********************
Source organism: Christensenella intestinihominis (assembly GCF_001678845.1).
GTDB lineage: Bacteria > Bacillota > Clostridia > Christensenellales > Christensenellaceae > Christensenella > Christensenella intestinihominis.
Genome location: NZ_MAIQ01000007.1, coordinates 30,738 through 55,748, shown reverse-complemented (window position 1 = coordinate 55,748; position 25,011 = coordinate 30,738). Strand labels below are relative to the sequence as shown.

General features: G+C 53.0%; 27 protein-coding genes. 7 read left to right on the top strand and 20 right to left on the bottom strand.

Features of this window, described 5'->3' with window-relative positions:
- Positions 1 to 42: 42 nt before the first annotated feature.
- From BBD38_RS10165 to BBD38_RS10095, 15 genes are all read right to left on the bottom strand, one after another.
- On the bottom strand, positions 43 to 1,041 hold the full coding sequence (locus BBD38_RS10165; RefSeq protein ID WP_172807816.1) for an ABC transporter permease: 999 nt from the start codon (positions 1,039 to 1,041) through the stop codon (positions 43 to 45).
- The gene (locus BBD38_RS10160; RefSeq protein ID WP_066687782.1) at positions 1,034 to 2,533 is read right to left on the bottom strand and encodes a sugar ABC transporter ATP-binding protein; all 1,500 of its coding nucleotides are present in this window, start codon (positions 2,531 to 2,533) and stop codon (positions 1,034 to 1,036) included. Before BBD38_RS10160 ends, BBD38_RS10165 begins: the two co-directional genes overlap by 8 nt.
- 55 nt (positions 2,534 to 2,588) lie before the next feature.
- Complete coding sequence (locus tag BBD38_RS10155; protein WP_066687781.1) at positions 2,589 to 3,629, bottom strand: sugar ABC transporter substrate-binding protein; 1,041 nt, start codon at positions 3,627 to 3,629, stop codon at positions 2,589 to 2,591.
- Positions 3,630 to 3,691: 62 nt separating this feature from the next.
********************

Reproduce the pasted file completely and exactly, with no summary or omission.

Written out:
Source organism: Christensenella intestinihominis (assembly GCF_001678845.1).
GTDB lineage: Bacteria > Bacillota > Clostridia > Christensenellales > Christensenellaceae > Christensenella > Christensenella intestinihominis.
Genome location: NZ_MAIQ01000007.1, coordinates 30,738 through 55,748, shown reverse-complemented (window position 1 = coordinate 55,748; position 25,011 = coordinate 30,738). Strand labels below are relative to the sequence as shown.

General features: G+C 53.0%; 27 protein-coding genes. 7 read left to right on the top strand and 20 right to left on the bottom strand.

Features of this window, described 5'->3' with window-relative positions:
- Positions 1 to 42: 42 nt before the first annotated feature.
- From BBD38_RS10165 to BBD38_RS10095, 15 genes are all read right to left on the bottom strand, one after another.
- On the bottom strand, positions 43 to 1,041 hold the full coding sequence (locus BBD38_RS10165; RefSeq protein ID WP_172807816.1) for an ABC transporter permease: 999 nt from the start codon (positions 1,039 to 1,041) through the stop codon (positions 43 to 45).
- The gene (locus BBD38_RS10160; RefSeq protein ID WP_066687782.1) at positions 1,034 to 2,533 is read right to left on the bottom strand and encodes a sugar ABC transporter ATP-binding protein; all 1,500 of its coding nucleotides are present in this window, start codon (positions 2,531 to 2,533) and stop codon (positions 1,034 to 1,036) included. Before BBD38_RS10160 ends, BBD38_RS10165 begins: the two co-directional genes overlap by 8 nt.
- 55 nt (positions 2,534 to 2,588) lie before the next feature.
- Complete coding sequence (locus tag BBD38_RS10155; protein WP_066687781.1) at positions 2,589 to 3,629, bottom strand: sugar ABC transporter substrate-binding protein; 1,041 nt, start codon at positions 3,627 to 3,629, stop codon at positions 2,589 to 2,591.
- Positions 3,630 to 3,691: 62 nt separating this feature from the next.